Archive for May, 2009

Acceptance into Stanford University

Sunday, May 31st, 2009

The other day I had the pleasure of receiving an email from Stanford University to the effect that I had been admitted to the Masters’ Program in the Computer Science Department beginning Autumn Quarter 2009-2010. I have not written anything about my application on this blog so far, but in fact I applied to some programs of computer science departments at graduate schools in the United States last year. I have been really excited about this result.

Though I have already a master’s degree in Electronic Engineering in Japan, I believe that this masters’ program at Stanford University is quite a good preparation for my long-term goal. Therefore, I made a decision to accept the offer. My family and friends are also very pleased with the admittance, and some of my friends are planning to give me a send-off party.

These days have been very hectic because of some procedures for my transition to the United States. This is the first time that I have experienced studying abroad, and I will prepare for my new life as carefully as possible so as to make a good start this coming September.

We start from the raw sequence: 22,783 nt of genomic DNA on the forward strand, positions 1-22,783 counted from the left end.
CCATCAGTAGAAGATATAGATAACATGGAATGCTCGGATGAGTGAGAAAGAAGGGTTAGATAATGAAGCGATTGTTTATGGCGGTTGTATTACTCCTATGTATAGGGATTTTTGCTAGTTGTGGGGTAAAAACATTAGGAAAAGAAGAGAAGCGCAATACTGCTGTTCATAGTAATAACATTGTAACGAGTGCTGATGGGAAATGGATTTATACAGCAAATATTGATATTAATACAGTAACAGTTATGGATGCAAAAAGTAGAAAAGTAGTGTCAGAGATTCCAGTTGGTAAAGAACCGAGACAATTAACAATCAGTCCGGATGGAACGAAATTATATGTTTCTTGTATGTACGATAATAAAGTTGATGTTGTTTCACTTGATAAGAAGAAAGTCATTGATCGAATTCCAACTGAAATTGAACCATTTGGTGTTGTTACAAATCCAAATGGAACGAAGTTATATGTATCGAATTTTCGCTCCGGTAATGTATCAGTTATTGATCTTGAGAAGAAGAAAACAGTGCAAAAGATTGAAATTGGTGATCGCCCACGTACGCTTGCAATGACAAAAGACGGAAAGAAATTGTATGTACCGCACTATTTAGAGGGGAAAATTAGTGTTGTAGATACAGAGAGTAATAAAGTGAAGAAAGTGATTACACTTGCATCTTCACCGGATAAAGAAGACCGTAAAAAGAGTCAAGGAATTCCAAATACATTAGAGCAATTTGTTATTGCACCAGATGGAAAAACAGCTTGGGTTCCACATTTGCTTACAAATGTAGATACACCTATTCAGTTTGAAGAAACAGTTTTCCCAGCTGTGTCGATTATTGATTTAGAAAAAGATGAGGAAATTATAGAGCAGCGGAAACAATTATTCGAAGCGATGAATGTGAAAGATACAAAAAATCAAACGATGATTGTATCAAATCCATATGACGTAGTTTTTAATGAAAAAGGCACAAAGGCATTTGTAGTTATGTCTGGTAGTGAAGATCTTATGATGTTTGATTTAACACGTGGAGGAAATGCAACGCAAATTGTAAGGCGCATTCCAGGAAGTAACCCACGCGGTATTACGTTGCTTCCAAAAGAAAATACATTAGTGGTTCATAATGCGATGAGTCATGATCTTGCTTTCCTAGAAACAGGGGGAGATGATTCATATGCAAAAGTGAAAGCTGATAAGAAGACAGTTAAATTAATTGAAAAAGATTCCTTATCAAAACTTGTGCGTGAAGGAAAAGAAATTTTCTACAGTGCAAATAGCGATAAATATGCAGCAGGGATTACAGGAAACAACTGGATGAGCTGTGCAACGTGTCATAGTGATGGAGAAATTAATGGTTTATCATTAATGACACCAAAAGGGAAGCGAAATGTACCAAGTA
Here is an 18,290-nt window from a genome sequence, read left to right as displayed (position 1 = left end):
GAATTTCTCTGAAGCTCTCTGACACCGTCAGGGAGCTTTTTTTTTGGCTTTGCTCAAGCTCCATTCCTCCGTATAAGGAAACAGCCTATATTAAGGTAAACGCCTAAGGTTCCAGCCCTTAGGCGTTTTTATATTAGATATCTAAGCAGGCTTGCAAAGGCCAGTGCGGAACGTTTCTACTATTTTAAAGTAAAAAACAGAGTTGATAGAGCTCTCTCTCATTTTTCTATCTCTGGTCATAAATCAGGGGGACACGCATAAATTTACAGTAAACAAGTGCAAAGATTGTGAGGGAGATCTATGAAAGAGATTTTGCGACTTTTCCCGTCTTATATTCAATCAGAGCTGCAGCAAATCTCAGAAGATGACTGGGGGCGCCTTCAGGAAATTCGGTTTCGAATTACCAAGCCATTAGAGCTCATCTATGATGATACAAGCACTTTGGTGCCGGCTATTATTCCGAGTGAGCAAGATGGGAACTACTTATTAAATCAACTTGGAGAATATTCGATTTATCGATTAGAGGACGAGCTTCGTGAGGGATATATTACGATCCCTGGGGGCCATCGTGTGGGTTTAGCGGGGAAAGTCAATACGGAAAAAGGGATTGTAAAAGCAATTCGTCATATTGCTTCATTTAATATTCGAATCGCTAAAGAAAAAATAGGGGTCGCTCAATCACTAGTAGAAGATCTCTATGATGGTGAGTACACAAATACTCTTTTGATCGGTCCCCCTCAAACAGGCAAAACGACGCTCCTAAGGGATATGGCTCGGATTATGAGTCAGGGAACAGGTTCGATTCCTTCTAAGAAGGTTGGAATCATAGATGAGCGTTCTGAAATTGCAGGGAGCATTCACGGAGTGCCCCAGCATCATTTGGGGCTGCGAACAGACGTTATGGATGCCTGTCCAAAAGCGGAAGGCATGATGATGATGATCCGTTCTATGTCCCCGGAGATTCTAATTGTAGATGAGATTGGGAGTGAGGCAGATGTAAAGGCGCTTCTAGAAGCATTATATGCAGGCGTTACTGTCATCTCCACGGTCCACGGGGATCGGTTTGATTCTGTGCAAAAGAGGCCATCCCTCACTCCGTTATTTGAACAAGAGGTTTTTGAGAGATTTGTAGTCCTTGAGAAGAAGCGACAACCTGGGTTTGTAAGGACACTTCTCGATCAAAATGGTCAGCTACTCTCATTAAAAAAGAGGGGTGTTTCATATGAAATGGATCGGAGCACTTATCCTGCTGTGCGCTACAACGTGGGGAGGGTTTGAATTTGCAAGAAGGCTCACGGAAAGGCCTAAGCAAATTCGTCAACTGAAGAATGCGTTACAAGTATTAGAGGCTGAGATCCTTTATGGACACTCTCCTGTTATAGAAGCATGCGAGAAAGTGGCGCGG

Jun Araki

NUMB3RS

Sunday, May 10th, 2009

It is pretty good weather in Tokyo today. You would want to go on a picnic somewhere on such a day. Today I will write about an interesting book, although it has nothing to do with picnics.

Several months ago, someone’s blog article, whose I don’t remember exactly, introduced a Japanese edition of a book. The title of the book is “NUMB3RS.” Wikipedia says that it was made into a television drama in the United States in 2005 and gained popularity among millions of people.

When I read the article, the book looked fascinating because I have never read such a book that conveys concretely the practicability and efficiency of mathematics in the real world. So, I bought the original edition of the book, not the Japanese one, and I have been reading it. As you might know, the book as well as the drama depicts some criminal cases and two brothers who succeed in solving those cases with some applied mathematical methods. The older brother is an FBI investigator, and the younger one is a mathematician.

I like mathematics, and indeed the book is quite interesting. When I was a junior high school student, someone asked a math teacher a question like “What is mathematics useful for?” I don’t remember exactly what he answered, but do remember that he didn’t answer it very well. I suppose that one of the answers is what the book tells us. Mathematics is invisible in the real world because it is abstract by its very nature. However, in light of the fact that some mathematical methods help us solve the cases through criminal profiling and investigation, it is surely of much use in a wide range of fields, in particular behind what we see in daily life.